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India to Issue its First Foreign Currency Sovereign Bond?

posted by Mark Weidemaier

Mitu Gulati & Mark Weidemaier

The two of us are beginning a project to build a dataset of foreign currency sovereign bonds and their contract terms. The dataset of bond issuances has a conspicuous absence: India.

Turns out India has never issued a foreign currency sovereign bond. Some state-owned enterprises have ventured onto the foreign markets in search of investors, but not the sovereign. This is a bit puzzling because India certainly has the economic growth and financial prospects to attract foreign investors. Countries like the Philippines, Turkey, Argentina, Mexico, Brazil, Russia, and China regularly tap the international markets. Indeed, closer to home, many of India’s smaller neighbors, such as Sri Lanka, Pakistan and even little Maldives, have tapped the foreign currency sovereign markets. We also know from our research that there is considerable appetite for Indian sovereign issuances from big investors in places like Singapore and Canada. The interest is such that foreign funds buy Indian domestic currency issuances despite the inflation risks they pose. Presumably, these funds would jump at the opportunity to buy a foreign currency issuance.

So, why not India?  Or, perhaps we should ask: Why now India? There are conflicting reports, but the government appears to be considering issuing an international, foreign-currency bond, likely yen- or euro-denominated. In a recent budget speech, the Finance Minister of India announced the plan (see here, for a recent Bloomberg story). Other reports, however, indicate that the office of Prime Minister Narendra Modi has developed cold feet about the plan (see Bloomberg here). The Economic Times of India (here; and also this Money Control article) also describes how the senior bureaucrat who was in charge of the issuance has been transferred from the Finance Ministry to a less prominent position and is seeking to retire early.

So it remains to be seen whether India will soon issue foreign currency debt. It’s curious, however, that India has avoided foreign currency borrowing for so long. Politicians around the globe seem to be extremely fond of external borrowing, and India’s politicians have never struck us as especially responsible in comparison to their compatriots. Maybe government officials have internalized a commitment to avoid dependence on foreign currency investors. Given India’s long history of left leaning governments, this would not be altogether surprising.

This year though, things appeared to have changed. Narendra Modi’s BJP government, with an avowedly pro-market philosophy (albeit, a nationalist one), won re-election by a landslide. And, some months ago, India’s Central Bank gave permission to one of India’s states (Kerala) to do the first ever foreign sovereign issuance by an Indian state (it was a state guaranteed bond on the London Stock Exchange – see here). The Kerala issuance, while in foreign markets, was done in local currency, but it wasn’t long thereafter that the government seemed to endorse the idea of issuing about $10 billion worth of foreign-currency sovereign bonds. The announcement was noteworthy not only because it would have been India’s first ever such issuance, but because of the plan to bypass the New York market (a frequent favorite of new issuers) and tap a combination of the yen and euro markets.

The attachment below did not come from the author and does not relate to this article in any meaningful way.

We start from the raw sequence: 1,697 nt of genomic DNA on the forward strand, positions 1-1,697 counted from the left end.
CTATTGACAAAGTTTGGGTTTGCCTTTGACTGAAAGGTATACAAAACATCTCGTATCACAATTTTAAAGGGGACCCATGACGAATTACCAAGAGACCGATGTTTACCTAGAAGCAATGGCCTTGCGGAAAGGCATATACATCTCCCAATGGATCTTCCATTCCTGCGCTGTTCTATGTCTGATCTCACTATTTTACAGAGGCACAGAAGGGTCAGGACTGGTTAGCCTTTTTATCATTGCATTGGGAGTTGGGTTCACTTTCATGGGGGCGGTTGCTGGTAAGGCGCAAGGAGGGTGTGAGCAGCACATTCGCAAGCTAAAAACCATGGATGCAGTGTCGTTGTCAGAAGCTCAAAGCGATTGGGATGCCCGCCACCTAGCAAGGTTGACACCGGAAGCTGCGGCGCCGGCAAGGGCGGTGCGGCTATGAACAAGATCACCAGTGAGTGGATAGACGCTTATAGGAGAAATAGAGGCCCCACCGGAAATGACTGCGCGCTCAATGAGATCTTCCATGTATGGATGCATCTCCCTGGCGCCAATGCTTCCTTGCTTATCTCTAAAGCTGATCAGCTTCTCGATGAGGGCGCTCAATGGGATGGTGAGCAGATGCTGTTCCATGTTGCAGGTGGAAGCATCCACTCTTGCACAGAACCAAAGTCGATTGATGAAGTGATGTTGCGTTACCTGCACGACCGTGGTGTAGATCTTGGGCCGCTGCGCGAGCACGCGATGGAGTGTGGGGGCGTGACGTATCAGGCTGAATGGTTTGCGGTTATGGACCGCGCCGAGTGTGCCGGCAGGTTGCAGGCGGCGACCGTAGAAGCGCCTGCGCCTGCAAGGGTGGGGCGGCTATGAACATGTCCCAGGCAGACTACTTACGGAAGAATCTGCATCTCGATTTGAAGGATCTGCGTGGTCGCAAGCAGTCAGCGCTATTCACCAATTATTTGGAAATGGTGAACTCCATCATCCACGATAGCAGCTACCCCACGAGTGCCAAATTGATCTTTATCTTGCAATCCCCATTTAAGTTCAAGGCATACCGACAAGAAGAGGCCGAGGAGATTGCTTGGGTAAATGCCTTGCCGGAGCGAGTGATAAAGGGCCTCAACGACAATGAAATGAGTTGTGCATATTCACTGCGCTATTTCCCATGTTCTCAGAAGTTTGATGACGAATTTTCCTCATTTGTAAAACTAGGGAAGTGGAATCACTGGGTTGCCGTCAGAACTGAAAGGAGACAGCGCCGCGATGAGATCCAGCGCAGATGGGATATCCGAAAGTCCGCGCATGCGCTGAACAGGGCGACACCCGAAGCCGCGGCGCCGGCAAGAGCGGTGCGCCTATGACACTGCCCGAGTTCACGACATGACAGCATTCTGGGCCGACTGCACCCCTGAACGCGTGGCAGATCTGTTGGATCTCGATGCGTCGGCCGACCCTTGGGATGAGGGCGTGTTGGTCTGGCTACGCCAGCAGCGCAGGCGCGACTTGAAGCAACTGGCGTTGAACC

The plan to avoid the New York market was especially interesting to those of us who study the foreign sovereign bond markets and are frequently frustrated by the unwillingness of the players to innovate. Given that India is going to be a strong issuer, which can probably demand relatively favorable terms, we were eager to see whether it would deviate from the typical boilerplate bond provisions and ask for tailored provisions addressing sovereign immunity, governing law, listing provisions, and similar matters.  

We confess to not really understanding the local political situation. But if India and its multiple states do embrace the foreign currency sovereign markets, as they appeared poised to do in a big way just a few days ago, that has the potential to change an important global market.

Comments

The potential gain from a foreign rather than a local currency debt issuance isn't remotely worth the introduced risk of debt distress or default. Unless a country can't borrow in its own currency, there's no need to issue foreign debt. The only "innovation" here is a way to collect underwriting fees from a Juul-like device. Way too many governments have found out about the risks the hard way. India has been smart to avoid getting hooked.

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